Thursday, 30 June 2011

Around the Internet: June 2011 Edition

* Both of these links should have been in April's 'Around to Internet', but I lost track of the links before I got round to writing that post, so here they are, resurfacing 2 months later.

Wednesday, 8 June 2011

What's Wrong with Private Universities?

That is the latest question asked by Chris Dillow over on his blog, prompted by the recent announcement by Professor A.C. Grayling to open a 'New College of the Humanities', a new private university in London and protests over the planned estabilishment.

I think it's a very good question and I liked Dillow's analysis and I think he's spot on when he observes that:

"It’s unlikely, therefore, that the NCH will greatly increase our already terrible inequalities of educational opportunities."
"...state control does not guarantee the protection of high vocational standards..."

I think the question can be answered in even more simple terms than Dillow's though.  Perhaps it is useful to use a simple thought experiment here:

Imagine for a moment that Prof. Grayling wants to open a bakery rather than a university.  He intends to open this bakery in your town, where there are already several other competing bakeries.  He also intends to sell his bread at say £2 a loaf, twice the typical going rate of the bread from the existing bakeries, but he justifies this by claiming that his bread is of superior quality.

Two questions arise at this stage:
  1. What happens when he opens for business in this situation?
  2. Is there anything wrong (in a moral sense) with Prof. Grayling doing this?

Let's look at the first question.  When he opens for business in this situation, several things could happen:
  • People are willing to pay more for the (percieved) increase in quality of the product and begin shopping at Grayling's Baked Goods Ltd.  Grayling makes a lot of money whilst the customers enjoy better bread; the existing bakeries sell less and make less money (some may even go out of business).
  • He doesn't get enough business because his prices are too high and no-one is willing to pay them.  He can then embark on a World-class marketing campaign, lower his prices, relocate the business to where he would have more willing customers, or go out of business.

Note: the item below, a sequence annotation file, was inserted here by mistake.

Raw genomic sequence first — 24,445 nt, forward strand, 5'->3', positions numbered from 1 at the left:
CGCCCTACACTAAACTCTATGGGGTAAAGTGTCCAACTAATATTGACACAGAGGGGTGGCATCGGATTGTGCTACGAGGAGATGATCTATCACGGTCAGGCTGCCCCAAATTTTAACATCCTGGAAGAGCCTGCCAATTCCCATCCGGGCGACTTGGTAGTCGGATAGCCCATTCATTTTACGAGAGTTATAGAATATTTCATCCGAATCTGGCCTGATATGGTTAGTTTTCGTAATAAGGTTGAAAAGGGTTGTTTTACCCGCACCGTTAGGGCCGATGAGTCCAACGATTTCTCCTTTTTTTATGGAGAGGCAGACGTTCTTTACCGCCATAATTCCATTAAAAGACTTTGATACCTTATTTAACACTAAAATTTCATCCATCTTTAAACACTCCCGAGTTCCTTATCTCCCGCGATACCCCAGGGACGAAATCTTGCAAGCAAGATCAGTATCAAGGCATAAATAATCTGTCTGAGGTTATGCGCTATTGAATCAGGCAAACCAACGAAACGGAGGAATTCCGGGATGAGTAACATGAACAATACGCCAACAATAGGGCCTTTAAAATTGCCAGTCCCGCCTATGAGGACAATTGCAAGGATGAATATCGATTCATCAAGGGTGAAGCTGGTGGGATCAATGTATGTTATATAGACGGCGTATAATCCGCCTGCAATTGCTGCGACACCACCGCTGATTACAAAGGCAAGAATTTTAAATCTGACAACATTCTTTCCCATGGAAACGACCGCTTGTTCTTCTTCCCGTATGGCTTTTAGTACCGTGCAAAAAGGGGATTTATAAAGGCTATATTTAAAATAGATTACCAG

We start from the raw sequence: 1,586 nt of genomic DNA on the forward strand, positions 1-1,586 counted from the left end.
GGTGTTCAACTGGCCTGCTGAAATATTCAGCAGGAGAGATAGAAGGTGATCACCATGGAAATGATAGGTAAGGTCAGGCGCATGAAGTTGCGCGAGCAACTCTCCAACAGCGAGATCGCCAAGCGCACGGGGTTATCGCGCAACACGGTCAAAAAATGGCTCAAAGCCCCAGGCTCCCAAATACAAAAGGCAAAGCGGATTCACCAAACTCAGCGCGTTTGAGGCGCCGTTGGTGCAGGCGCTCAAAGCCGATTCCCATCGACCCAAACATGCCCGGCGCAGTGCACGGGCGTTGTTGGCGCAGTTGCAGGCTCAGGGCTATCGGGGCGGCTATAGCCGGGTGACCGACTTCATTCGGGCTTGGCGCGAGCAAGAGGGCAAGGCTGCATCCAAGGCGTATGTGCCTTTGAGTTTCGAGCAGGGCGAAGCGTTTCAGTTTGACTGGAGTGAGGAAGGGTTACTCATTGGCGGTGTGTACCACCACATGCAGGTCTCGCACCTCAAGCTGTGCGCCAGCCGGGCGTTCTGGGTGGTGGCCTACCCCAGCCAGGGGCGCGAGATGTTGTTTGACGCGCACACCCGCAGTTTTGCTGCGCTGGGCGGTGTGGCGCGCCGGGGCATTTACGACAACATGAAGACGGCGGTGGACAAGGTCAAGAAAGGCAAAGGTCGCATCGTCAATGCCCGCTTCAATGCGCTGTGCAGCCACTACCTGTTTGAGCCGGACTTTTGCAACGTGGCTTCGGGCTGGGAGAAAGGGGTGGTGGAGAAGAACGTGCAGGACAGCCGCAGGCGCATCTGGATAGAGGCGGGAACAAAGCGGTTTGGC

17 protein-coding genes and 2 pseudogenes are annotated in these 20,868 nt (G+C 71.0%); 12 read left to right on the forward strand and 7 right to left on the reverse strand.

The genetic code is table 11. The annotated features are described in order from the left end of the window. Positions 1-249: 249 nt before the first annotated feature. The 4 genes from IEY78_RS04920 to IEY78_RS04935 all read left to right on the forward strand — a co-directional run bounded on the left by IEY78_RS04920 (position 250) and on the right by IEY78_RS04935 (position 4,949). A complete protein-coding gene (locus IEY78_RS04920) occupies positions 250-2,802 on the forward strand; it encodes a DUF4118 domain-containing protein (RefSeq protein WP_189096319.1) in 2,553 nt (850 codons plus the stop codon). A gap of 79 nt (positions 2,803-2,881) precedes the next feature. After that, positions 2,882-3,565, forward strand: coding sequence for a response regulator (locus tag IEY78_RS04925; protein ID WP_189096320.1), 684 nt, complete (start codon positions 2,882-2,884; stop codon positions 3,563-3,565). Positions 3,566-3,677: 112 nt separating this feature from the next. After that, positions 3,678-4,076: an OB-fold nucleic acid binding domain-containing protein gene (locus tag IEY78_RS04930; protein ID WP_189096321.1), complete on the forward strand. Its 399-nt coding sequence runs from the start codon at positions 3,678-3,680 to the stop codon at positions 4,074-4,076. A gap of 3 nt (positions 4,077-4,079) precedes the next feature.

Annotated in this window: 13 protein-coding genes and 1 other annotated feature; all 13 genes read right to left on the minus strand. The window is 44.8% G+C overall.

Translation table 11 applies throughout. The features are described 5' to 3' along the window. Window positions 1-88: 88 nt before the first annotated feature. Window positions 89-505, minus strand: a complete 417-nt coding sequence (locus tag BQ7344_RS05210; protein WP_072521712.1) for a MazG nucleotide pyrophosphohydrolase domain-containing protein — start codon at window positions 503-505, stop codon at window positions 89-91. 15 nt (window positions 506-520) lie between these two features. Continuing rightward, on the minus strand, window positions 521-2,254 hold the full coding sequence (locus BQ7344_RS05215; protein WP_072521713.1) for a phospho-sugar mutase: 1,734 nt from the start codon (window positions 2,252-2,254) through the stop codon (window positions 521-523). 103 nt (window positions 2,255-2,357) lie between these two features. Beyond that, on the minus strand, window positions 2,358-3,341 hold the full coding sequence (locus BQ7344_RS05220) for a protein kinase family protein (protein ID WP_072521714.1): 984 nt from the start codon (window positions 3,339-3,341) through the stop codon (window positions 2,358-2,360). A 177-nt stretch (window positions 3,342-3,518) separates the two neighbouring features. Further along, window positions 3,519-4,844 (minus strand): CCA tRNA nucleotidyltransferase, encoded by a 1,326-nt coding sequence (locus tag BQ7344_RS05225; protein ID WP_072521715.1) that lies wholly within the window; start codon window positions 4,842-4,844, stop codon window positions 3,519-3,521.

Now let's look at the second question: Is there anything wrong (in a moral sense) with Prof. Grayling doing this?

It seems intuitive to me, and I would bet most people, save the most hard-line communists, would agree with me that the answer to question 2 is 'no'.

There is nothing wrong with what is a mutually beneficial trade between two informed parties.  You can't object that the trade between Grayling and his customers is unfair because you can only afford to pay £1 for your loaf of bread.  You can still buy your bread for £1 from your usual baker - this trade does not hurt you at all.

You may object that this is a simplistic example and not representative of the real life situation, where we are discussing university education rather than baked goods.  So, we need to consider, does this example differ in any meaningful way from the real world case?  What's the difference between buying a university education and buying a loaf of bread?

Other than the scale of the purchase the difference I think would seem to lie in the fact that a university education is an investment for the future; it enables you to signal to employers that they might want to employ you raising your prospects of a better job, with better pay.  Again it has to be asked though, is there anything morally wrong with someone who can afford to pay more for an education doing so?

Again, the answer would seem intuitively to be no.  Setting aside the possiblity of paying for a degree with no regard to educational standards (i.e. it doesn't matter if you only get a 25% average, as long as you pay the fees), there is absolutely nothing wrong with this arrangement.  Professor Grayling has offered to provide a service for a fee; if there are people able and willing to pay that fee, why shouldn't they receive the service?

As in our quaint little bakery example, this trade does not hurt you in any way as a consumer just because you can't afford to partake yourself.  The alternative is to not have the option at all, for people who can afford it as well as those who can't.

We don't ban upmarket bakeries on the basis that the average person can't afford regularly to shop in them.  Neither should we ban private universities on the basis that the average person couldn't afford to attend.

Monday, 6 June 2011

Why I Hate (And Can't Live Without) My Phone

That's the title of this fantastic post by James Altucher over on the Freakonomics blog.

I particularly liked these bits:

"I hate Connecticut... Every house is bigger than the next in Connecticut. It makes me feel anxious and jealous.

I see little kids riding bicycles outside these mega-mansions. I hate them. Then I hate myself for hating little kids. There’s nothing good about Connecticut."
"Or worse yet, if someone emails, “Call me. Important.” And it’s a Friday night and they won’t be in until Monday. If I do a statistical analysis, I bet you when someone writes, “Call me. Important”, there’s an 80% chance it came at 5:01pm on a Friday night. And it’s probably bad news."